Free Counseling for Military Families across U.S.

by Give an Hour
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Free Counseling for Military Families across U.S.
Free Counseling for Military Families across U.S.
Free Counseling for Military Families across U.S.
Free Counseling for Military Families across U.S.
Free Counseling for Military Families across U.S.
Free Counseling for Military Families across U.S.
Free Counseling for Military Families across U.S.
Free Counseling for Military Families across U.S.
Free Counseling for Military Families across U.S.
Free Counseling for Military Families across U.S.
Free Counseling for Military Families across U.S.
Free Counseling for Military Families across U.S.
Free Counseling for Military Families across U.S.
Getting ready to Jump, circa 1990
Getting ready to Jump, circa 1990

Give an Hour (GAH) was founded in 2005 to provide free, confidential, and unlimited mental health services to members of the military, veterans of Iraq and Afghanistan, their loved ones, and their communities.

Founded by Dr. Barbara Van Dahlen, a clinical psychologist who recognized that more needed to be done to meet the mental health care needs of troops and families affected by post-9/11 conflicts, she reached out to colleagues asking them to donate their services to those experiencing emotional suffering.

Give an Hour strives to address societal needs through volunteerism and collective efforts, and has shown the powerful and positive effect of giving on those who give and those who receive.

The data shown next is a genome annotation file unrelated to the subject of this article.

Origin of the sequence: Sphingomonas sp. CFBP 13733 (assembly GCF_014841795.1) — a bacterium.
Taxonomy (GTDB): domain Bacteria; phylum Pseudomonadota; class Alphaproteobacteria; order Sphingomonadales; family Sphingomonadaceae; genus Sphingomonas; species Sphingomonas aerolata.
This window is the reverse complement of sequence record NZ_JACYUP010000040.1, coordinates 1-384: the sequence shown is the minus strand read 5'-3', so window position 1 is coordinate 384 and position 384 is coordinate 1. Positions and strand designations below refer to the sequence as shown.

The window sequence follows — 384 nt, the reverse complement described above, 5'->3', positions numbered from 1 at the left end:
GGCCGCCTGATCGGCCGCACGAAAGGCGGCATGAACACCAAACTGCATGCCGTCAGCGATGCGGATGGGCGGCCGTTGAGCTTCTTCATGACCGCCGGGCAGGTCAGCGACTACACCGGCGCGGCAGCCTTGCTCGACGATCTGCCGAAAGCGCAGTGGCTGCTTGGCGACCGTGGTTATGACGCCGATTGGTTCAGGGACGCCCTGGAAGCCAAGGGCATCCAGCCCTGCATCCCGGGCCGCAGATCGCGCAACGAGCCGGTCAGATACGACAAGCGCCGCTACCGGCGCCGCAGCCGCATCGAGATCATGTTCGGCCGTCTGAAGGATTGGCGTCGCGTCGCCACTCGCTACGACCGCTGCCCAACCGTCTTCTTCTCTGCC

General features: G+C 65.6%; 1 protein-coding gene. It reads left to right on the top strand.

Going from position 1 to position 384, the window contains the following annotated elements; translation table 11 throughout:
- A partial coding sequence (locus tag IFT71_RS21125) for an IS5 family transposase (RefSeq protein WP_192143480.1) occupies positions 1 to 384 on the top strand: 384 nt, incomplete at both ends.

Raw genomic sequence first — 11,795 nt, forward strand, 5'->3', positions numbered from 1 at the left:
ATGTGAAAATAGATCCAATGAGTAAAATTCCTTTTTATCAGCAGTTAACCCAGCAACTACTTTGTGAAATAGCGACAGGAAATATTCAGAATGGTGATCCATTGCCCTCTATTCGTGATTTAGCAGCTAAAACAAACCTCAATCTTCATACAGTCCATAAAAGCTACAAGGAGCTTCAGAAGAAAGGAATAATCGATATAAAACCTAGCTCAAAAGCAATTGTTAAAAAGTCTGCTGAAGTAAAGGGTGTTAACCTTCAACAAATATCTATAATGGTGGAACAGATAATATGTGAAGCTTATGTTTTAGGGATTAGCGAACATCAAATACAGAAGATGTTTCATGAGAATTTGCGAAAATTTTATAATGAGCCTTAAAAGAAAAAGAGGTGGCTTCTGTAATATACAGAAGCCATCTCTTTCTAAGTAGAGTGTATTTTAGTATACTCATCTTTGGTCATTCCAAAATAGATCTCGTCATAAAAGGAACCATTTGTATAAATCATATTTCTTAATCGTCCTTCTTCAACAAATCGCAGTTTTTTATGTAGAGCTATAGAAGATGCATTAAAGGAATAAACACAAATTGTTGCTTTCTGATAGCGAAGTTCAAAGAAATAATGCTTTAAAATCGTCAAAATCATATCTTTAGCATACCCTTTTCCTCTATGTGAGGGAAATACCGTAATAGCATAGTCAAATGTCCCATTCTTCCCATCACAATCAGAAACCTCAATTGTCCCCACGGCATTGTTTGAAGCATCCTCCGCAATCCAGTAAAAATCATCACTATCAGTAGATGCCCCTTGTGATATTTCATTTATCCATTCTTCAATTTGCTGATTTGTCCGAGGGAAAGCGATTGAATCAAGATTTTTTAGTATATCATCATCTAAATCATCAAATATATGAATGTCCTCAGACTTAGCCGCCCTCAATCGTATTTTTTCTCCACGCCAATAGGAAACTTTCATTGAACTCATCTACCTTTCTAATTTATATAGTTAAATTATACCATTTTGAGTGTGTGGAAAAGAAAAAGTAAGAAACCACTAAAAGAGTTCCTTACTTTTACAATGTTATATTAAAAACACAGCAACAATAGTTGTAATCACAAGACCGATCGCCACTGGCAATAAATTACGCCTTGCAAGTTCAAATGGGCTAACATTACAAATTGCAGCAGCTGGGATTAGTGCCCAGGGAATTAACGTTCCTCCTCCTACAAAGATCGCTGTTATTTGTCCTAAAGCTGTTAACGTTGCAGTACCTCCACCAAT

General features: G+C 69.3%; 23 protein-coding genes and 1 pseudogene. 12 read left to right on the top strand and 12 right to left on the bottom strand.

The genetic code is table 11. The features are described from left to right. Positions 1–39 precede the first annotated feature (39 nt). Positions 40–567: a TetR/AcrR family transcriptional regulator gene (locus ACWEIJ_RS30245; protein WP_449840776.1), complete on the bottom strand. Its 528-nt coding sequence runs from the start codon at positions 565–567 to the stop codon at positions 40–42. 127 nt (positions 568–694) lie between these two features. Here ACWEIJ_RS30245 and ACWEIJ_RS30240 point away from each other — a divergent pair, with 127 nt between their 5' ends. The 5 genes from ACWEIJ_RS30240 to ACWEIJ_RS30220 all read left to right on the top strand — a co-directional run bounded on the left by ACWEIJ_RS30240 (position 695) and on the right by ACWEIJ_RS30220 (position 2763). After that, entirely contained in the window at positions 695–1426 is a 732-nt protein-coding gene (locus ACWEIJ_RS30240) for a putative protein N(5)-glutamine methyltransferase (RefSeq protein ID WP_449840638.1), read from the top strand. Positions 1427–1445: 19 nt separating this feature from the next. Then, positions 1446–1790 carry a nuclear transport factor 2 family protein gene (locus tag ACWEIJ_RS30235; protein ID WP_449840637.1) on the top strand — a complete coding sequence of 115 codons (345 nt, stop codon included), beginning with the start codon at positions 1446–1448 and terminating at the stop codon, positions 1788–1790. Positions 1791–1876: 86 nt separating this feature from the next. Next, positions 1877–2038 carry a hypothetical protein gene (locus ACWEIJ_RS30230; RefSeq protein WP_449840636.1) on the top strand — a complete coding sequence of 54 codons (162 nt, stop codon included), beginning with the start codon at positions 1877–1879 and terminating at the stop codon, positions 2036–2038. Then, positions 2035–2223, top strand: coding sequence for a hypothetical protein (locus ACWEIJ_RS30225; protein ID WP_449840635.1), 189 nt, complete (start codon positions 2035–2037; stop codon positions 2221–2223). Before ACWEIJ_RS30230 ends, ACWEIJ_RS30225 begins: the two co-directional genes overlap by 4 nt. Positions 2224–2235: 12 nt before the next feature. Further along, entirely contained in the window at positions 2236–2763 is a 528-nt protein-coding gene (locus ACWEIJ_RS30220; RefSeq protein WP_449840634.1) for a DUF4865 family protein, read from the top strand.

Give an Hour helps those in need though a network of 7,000 volunteer providers, who have donated more than 184,000 hours of care, valued at $18 million worth of services. We rely on practitioners to care for those who protect us. 

John is one of those practitioners. He is a licensed, independent, clinical social worker and has been a Give an Hour provider since 2014. John started out in the US Army Special Forces as an Operations Sergeant, prior to earning his Master’s degree in Social Work from the University of Washington.

John describes himself as “a listener” and states that his “purpose is to be of service to others.” His actions reflect this sentiment. John is typically working with three Give an Hour clients at any given time, as well as assisting with outreach events, including speaking presentations and consulting with the staff of community partners.

When asked why he donates his time, John says, “I have a strong affection for, and appreciation of, our military community. I appreciated that Give an Hour recognized the need for support, not only for our veterans, but for their families as well. I am aware that I have received a gift, to be on the journey I find myself on, and this is a way to be of service and put my gratitude into action.”

“There is a moment when the person sitting across from me realizes, and internalizes, that they are being heard, seen, valued, and accepted…for who they are… [and] when that client is a veteran, or a military family member, there seems to be a “rightness” in that moment, almost like balance is being restored in the universe.”

John is currently in private practice in Olympia, Wash., where he works with individuals and couples. He hopes to soon finish his certification as a Hakomi (mindfulness-centered somatic psychotherapy) therapist and to provide additional workshops and trainings. His long-term goal is “to be either running, or working with, a small retreat center that incorporates multiple healing modalities (like Hakomi) for couples.”

“I hope to continue to find ways to be of service to our veterans and their families…with integrity, authenticity, and compassion…to help them regain the fullness of their lives.”